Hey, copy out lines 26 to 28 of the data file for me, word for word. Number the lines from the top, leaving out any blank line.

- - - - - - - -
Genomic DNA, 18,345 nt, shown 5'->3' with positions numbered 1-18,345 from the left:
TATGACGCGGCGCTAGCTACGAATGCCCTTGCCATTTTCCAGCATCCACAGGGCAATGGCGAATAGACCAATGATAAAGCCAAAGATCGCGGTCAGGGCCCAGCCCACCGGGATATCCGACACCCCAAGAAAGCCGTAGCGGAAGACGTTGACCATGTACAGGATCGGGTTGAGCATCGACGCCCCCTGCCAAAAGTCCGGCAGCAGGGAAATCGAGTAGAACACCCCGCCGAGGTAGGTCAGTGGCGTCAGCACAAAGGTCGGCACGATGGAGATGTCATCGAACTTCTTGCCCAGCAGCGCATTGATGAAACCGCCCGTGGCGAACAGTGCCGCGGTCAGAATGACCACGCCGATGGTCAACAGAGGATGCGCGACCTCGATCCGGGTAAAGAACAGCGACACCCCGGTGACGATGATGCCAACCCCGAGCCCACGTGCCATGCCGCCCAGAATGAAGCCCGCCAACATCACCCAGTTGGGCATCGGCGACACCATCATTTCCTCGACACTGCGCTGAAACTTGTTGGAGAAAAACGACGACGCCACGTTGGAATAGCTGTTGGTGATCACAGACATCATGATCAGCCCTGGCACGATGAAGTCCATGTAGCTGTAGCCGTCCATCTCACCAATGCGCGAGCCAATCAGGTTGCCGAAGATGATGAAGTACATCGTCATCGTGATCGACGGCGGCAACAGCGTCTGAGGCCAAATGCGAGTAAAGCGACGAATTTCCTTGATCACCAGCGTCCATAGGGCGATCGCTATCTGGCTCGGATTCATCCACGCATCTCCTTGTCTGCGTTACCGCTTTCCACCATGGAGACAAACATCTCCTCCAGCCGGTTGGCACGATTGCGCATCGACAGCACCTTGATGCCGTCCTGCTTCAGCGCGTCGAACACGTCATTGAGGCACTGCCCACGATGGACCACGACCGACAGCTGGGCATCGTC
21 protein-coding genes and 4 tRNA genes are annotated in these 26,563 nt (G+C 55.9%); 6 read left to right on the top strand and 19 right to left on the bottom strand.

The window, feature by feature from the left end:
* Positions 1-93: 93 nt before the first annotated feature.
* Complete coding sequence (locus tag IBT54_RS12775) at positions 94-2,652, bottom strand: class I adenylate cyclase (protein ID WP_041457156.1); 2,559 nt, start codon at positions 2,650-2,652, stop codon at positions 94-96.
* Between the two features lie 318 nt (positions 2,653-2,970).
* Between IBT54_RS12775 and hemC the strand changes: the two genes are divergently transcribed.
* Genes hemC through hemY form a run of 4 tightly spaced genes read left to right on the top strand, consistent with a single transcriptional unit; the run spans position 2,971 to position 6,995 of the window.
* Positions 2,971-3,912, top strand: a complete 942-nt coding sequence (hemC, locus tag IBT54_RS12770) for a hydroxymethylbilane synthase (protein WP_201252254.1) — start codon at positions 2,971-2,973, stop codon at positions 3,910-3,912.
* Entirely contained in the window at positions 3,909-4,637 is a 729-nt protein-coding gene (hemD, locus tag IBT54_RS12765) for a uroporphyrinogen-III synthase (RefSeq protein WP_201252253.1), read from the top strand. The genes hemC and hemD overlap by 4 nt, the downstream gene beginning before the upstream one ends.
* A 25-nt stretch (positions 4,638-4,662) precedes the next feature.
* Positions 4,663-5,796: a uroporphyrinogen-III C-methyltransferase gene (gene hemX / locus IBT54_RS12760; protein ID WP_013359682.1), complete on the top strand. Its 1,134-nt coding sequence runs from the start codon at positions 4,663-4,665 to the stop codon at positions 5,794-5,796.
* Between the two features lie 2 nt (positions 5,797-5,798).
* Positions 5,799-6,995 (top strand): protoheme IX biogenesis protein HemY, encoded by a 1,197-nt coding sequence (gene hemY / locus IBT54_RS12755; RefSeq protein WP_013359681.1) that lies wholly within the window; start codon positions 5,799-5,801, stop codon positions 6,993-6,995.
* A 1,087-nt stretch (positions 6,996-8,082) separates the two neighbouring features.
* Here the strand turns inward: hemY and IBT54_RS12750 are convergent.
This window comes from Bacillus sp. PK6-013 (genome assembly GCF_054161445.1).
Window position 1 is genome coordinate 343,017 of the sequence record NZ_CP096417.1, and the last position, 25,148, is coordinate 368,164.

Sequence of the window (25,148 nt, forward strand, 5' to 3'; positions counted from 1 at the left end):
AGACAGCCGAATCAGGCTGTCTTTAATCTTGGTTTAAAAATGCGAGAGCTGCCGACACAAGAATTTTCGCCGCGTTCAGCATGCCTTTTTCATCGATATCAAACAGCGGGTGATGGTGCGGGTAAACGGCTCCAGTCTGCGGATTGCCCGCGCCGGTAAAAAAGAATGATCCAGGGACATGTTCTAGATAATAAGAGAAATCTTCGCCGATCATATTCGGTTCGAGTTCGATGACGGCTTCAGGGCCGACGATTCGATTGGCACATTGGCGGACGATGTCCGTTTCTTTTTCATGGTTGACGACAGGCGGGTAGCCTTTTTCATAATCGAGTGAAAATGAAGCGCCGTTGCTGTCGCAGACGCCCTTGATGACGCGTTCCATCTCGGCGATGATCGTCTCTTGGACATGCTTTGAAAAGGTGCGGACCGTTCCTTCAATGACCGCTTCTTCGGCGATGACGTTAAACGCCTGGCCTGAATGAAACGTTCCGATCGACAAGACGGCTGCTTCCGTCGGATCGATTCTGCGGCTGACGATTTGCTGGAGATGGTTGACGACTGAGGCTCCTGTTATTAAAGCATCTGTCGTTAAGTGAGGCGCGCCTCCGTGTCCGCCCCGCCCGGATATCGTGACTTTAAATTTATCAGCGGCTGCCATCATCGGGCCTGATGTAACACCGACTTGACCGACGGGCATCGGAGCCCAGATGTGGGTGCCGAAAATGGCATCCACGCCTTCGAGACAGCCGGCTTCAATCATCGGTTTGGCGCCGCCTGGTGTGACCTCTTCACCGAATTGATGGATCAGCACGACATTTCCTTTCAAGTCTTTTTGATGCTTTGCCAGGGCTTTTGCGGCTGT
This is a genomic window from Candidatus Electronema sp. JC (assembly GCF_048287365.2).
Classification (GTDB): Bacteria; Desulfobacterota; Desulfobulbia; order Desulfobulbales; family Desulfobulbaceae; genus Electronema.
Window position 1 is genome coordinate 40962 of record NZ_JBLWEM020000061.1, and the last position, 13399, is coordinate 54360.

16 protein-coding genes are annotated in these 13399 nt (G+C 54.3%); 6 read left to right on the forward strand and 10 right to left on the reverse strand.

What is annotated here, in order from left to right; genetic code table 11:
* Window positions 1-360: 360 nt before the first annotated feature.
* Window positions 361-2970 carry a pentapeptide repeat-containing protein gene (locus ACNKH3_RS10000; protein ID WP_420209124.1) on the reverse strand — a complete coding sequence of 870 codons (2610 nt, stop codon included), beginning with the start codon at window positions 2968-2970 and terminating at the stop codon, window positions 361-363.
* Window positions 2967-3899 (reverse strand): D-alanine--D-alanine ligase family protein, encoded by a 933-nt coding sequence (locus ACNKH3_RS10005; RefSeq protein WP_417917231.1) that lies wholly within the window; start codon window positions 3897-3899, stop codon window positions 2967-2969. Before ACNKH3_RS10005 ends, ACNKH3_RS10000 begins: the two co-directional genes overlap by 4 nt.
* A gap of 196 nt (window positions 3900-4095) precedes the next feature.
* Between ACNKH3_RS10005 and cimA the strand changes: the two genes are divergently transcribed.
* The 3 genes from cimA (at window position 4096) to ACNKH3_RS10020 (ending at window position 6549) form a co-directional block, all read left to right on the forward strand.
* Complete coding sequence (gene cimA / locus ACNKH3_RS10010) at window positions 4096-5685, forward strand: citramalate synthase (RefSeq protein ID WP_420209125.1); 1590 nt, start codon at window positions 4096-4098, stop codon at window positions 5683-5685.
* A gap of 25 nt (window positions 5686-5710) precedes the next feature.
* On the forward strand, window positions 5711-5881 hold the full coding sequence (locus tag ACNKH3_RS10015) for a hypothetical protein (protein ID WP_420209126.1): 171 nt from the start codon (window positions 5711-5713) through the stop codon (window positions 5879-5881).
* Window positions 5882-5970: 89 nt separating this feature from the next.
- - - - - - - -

What is annotated here, in order from left to right; genetic code table 11:
* Window positions 1-360: 360 nt before the first annotated feature.
* Window positions 361-2970 carry a pentapeptide repeat-containing protein gene (locus ACNKH3_RS10000; protein ID WP_420209124.1) on the reverse strand — a complete coding sequence of 870 codons (2610 nt, stop codon included), beginning with the start codon at window positions 2968-2970 and terminating at the stop codon, window positions 361-363.